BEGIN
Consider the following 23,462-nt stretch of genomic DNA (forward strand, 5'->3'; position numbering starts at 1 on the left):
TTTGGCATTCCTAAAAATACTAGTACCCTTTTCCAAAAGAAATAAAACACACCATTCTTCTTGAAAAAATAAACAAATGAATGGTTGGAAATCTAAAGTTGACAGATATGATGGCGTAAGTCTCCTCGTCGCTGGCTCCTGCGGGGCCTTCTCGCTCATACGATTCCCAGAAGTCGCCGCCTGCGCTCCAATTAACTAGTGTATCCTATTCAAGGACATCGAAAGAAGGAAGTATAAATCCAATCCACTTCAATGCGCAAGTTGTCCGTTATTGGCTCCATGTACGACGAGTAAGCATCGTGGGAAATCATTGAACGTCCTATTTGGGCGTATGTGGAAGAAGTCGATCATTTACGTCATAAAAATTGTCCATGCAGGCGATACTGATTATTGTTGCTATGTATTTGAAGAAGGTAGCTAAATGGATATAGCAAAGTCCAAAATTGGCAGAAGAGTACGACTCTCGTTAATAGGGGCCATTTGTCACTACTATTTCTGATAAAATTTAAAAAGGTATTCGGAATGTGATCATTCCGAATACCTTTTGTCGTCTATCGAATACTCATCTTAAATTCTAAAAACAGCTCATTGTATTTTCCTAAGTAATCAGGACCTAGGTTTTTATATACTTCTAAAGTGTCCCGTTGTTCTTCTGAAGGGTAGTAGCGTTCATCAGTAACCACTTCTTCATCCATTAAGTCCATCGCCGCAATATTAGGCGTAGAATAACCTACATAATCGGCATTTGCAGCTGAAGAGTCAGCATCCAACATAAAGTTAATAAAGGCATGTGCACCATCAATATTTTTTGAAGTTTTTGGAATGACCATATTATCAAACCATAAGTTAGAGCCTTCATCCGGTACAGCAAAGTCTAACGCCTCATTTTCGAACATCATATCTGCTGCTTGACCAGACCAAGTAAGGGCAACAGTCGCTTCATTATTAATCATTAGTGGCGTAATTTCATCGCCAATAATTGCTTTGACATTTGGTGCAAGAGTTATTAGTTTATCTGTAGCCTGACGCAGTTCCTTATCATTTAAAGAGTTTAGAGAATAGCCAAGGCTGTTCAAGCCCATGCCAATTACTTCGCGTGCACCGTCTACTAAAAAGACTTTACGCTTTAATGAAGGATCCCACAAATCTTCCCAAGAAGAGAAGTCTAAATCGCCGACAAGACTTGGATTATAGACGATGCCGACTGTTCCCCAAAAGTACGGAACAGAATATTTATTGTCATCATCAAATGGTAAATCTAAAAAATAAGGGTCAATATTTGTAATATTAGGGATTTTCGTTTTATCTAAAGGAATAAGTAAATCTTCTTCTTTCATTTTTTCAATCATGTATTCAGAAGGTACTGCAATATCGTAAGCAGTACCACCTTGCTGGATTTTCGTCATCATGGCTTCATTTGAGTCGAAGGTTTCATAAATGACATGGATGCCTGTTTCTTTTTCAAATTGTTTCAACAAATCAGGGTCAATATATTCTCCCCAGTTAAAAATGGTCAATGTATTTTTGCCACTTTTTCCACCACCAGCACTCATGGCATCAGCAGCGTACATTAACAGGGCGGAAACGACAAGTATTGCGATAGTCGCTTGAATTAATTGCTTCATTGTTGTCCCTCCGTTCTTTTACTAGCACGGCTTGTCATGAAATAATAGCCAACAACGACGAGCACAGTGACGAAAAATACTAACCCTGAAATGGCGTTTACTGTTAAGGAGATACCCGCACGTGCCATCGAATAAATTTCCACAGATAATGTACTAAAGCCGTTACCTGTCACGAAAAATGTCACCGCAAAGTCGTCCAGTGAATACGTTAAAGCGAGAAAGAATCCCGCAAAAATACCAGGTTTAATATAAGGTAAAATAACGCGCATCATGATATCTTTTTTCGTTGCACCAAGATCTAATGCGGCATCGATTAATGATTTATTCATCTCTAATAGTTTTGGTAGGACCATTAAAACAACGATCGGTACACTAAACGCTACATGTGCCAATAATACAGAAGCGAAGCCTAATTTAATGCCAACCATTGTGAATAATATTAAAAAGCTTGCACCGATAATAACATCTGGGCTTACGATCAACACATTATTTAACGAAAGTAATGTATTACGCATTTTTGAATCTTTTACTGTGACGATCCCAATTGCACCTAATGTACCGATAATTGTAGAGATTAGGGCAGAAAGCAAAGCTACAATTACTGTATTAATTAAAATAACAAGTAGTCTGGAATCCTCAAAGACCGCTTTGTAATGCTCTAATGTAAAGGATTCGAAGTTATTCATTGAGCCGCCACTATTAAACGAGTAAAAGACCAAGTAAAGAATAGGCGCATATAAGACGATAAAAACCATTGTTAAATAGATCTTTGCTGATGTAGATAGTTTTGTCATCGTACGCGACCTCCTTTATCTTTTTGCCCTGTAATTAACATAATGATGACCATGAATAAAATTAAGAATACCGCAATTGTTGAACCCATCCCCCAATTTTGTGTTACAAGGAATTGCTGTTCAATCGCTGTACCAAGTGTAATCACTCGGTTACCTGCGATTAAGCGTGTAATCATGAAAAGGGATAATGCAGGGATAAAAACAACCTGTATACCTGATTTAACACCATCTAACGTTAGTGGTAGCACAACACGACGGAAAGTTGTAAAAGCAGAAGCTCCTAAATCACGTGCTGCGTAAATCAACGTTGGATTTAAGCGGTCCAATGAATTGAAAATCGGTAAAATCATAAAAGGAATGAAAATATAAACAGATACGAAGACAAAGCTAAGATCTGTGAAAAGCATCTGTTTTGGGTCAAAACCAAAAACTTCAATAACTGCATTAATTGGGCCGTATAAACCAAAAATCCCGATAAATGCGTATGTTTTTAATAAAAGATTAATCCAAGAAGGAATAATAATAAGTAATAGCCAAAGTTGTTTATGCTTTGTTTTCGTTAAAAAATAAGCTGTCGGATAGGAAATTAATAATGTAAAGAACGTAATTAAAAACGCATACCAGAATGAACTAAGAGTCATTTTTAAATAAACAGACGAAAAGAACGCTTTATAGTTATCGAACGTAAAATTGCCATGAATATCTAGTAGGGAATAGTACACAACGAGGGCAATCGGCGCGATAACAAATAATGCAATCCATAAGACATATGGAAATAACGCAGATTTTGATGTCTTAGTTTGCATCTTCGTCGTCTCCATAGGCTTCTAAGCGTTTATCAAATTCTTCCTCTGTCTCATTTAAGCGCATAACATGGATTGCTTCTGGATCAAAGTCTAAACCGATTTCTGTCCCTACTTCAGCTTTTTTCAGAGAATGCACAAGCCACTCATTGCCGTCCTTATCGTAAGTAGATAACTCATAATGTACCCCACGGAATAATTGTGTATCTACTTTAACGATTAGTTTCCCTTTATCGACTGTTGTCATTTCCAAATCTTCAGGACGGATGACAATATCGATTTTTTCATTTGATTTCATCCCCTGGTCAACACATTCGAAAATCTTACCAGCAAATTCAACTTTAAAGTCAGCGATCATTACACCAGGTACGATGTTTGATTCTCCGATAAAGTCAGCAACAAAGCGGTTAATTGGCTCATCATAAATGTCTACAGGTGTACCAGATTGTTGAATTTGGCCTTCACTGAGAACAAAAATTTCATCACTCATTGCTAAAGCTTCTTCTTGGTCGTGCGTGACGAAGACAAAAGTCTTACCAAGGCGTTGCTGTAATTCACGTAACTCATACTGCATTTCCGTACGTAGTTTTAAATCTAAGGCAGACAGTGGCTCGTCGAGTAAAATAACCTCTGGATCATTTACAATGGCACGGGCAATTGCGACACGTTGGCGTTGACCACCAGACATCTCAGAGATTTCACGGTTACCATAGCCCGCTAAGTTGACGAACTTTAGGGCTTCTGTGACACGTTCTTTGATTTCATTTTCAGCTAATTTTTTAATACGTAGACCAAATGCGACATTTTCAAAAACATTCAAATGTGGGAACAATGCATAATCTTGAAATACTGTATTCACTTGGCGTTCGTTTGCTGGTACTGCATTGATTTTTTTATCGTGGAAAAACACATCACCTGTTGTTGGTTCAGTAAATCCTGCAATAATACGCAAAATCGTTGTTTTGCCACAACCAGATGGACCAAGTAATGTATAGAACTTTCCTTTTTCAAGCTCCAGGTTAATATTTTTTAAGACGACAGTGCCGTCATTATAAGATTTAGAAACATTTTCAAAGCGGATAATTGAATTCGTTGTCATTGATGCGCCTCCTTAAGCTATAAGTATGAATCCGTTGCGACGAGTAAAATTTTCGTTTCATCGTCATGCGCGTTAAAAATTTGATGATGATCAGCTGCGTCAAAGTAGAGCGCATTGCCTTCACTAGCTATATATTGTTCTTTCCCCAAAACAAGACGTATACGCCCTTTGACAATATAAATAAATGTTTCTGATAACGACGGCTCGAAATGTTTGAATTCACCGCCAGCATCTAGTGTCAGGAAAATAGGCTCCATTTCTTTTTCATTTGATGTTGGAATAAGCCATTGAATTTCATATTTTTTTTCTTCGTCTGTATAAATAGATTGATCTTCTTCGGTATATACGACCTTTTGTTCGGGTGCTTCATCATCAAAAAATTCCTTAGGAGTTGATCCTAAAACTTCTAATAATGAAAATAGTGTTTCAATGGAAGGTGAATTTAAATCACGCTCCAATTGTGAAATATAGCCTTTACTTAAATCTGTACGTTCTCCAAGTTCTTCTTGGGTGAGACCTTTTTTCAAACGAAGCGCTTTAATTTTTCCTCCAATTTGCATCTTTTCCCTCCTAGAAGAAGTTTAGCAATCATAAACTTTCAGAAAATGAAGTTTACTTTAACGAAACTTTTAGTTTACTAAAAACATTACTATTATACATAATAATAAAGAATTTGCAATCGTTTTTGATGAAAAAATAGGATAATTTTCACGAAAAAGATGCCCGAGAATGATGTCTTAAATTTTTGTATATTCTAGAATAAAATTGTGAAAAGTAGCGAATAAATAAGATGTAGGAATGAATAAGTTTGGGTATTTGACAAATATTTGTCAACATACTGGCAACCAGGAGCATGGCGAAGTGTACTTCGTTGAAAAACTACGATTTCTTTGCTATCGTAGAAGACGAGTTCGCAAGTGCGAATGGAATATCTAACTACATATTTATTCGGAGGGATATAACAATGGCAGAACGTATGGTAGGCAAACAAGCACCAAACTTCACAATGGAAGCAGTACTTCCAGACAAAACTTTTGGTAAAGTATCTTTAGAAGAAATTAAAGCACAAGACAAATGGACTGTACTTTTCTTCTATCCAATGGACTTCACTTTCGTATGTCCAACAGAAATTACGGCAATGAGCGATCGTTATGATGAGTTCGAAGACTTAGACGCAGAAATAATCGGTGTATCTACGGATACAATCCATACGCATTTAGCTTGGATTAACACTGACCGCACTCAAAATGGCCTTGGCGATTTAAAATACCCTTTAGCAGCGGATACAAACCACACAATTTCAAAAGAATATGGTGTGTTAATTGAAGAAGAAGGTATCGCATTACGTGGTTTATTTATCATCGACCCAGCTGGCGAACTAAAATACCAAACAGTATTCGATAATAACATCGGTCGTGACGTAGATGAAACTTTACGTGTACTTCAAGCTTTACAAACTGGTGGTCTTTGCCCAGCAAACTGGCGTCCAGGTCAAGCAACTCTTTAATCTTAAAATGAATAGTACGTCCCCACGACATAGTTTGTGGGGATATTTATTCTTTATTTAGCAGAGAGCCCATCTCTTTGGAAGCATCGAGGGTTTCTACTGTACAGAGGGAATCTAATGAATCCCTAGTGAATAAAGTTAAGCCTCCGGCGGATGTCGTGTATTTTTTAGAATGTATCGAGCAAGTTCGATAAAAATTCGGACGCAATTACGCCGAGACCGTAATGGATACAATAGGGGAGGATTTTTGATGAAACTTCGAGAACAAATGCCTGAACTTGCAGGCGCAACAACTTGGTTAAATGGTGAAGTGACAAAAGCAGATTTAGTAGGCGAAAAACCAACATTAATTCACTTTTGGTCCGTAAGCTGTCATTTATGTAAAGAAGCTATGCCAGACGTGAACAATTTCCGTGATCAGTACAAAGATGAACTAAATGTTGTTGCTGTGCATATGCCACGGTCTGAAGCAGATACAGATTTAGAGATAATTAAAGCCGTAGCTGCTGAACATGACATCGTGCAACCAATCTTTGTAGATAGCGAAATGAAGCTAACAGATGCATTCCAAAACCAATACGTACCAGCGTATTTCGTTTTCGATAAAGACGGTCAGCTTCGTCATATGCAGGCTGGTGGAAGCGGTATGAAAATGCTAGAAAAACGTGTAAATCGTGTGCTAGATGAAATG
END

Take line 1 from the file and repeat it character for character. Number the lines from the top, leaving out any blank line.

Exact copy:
Consider the following 23,462-nt stretch of genomic DNA (forward strand, 5'->3'; position numbering starts at 1 on the left):